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Secure Shell (SSH) Protocol Explained

Transferring data safely from one point to another has always been a challenge. Aside from ensuring the information transmits correctly, we must also ensure it remains safe. That's where communication protocols like Secure Shell (SSH) and others come into play.

What is SSH?

SSH is a communications protocol that governs how devices send data over a network. It provides the framework and instructions that determine how information data gets packaged and moved. More importantly, it allows the data to be sent safely, even over insecure networks.

Because of its characteristics, SSH is suitable for a broad range of applications. One common use is by system or server administrators to communicate securely with remote servers. For example, website owners may use SSH to connect with and transfer data to virtual servers.

Tatu Ylönen and Linus Torvalds (of Linux fame) developed the first SSH (SSH-1) version in 1995. While some still use SSH-1, a more common version you'll encounter today is SSH-2.

How SSH Protocol Works?

SSH allows secure communications with remote servers
SSH allows secure communications with remote servers (Source: Hostinger)

SSH works on the Client-Server model where one device (the Client) sends instructions to another (the Server). The server is responsible for responding to instructions from authorized Client devices.

It uses three main components to support this communication; The Transport Layer Protocol (TLP), the User Authentication Protocol, and Connection Protocol. Each protocol serves a distinct sequential purpose within SSH.

Example of SSH Use

Let's use the most typical SSH request, that of an administrator wishing to establish an SSH connection to a remote server.

The administrator will type the following command; ssh username@host

This command instructs the local device (the Client) that an SSH connection is wanted.  It comprises three parts. “ssh” is the command, “username” is the identity of the account you wish to access on the remote server, and “host” is the IP address or domain name of the remote server.

Once the command sends, a prompt will appear requesting a password to access the remote account. The remote server is ready to accept further commands if the password is correct.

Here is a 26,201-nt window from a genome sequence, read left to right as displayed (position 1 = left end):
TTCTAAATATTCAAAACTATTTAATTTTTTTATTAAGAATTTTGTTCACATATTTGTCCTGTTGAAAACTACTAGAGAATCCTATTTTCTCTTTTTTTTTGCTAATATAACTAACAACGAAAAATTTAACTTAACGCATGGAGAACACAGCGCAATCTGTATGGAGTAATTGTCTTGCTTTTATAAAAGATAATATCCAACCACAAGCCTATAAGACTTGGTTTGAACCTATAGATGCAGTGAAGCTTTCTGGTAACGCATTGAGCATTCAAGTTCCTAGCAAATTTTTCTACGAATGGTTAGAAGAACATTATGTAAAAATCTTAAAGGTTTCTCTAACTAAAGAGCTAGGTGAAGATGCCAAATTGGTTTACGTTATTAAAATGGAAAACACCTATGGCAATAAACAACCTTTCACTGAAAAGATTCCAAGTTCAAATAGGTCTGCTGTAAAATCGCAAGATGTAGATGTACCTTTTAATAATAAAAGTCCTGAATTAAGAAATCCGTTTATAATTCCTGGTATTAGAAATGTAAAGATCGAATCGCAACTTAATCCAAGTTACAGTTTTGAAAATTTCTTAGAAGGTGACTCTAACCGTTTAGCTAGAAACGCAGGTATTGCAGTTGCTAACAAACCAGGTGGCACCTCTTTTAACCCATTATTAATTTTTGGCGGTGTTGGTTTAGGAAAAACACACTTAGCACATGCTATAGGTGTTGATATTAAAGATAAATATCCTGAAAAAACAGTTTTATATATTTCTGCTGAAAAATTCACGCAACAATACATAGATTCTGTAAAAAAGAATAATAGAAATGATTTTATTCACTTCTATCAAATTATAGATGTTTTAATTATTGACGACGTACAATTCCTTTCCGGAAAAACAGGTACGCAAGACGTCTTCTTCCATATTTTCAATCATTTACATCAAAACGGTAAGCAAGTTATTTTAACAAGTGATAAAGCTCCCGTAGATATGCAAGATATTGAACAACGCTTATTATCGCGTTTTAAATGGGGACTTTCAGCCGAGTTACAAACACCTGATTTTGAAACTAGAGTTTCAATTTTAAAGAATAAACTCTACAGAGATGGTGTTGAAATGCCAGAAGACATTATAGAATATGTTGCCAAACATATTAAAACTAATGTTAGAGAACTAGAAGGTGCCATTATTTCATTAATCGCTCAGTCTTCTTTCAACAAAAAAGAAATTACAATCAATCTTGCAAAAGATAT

Advantages of SSH

There are several key advantages to using SSH.

Strong Encryption

SSH is a secure protocol that encrypts communication between the client and server, making it much harder for hackers to intercept the information. Its encryption uses AES-256, one of the highest levels of encryption currently available. 

Controlled Authentication

When you connect over SSH, both sides verify each other's identity before allowing access to the system. You can configure SSH so that only certain users are allowed access or in a way that all users need a password to log in.


SSH is compatible with all major operating systems, including Windows, macOS, Linux, and Unix-based. The main difference is that SSH may sometimes not be a default option. For example, macOS machines must enable the protocol before use.

Disadvantages of SSH

SSH is a great tool, but it also has some disadvantages.

Some User Challenges

The default implementation of SSH requires users to learn command line instructions and establish connections. Without these skills, users will need third-party applications to use SSH for basic instructions.

Performance Issues

Compared to some protocols like FTP, SSH is slower. It's more suited for communicating short bursts of data like commands rather than file transfer. The issue is primarily caused by TCP/IP, which creates more significant overhead for data communication.

Some Known Vulnerabilities

Even SSH-2 is currently known to have several vulnerabilities. Some are not native to the protocol but are caused by SSH inconveniences, such as the complexities of managing and tracking keys.

How SSH Compares With Other Communication Protocols?

SSH vs. Telnet

You'll need SSH or Telnet if you need to connect to a remote server over the Internet and type commands into the terminal window. They both serve the same purpose. However, it's important to note that SSH is the secure version of Telnet. The latter sends data in plaintext and is also slower than SSH.


SSH and SSL/TLS are two protocols that encrypt data during transmission. They both provide authentication and integrity, but they use different methods. SSL/TLS supports authentication via certificates issued by a certificate authority (CA). 

SSL/TLS is more suitable than SSH for e-commerce transactions because it allows transactions to be validated using digital signatures.


The difference between SSH and VNC is that SSH is a full-featured remote shell protocol, whereas VNC is a more straightforward remote desktop protocol (RDP). Because of this difference, SSH provides more features than VNC. 

For example, SSH supports multiplexing, while VNC does not. Multiplexing means you can use one channel to send multiple streams of information at once — this can be useful if a lot of data is transferred between the client and server.


The need for secure, encrypted communication between computers has continued to increase in today's interconnected world. The Secure Shell protocol and its client, server, and related tools have become some of the most widely used network security solutions. 

SSH and its close relative, OpenSSH, can essentially be considered a secure replacement for unencrypted protocols such as Telnet. It is essential knowledge for any network or system administrator to understand the Secure Shell environment on their systems and networks.

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Article by Timothy Shim

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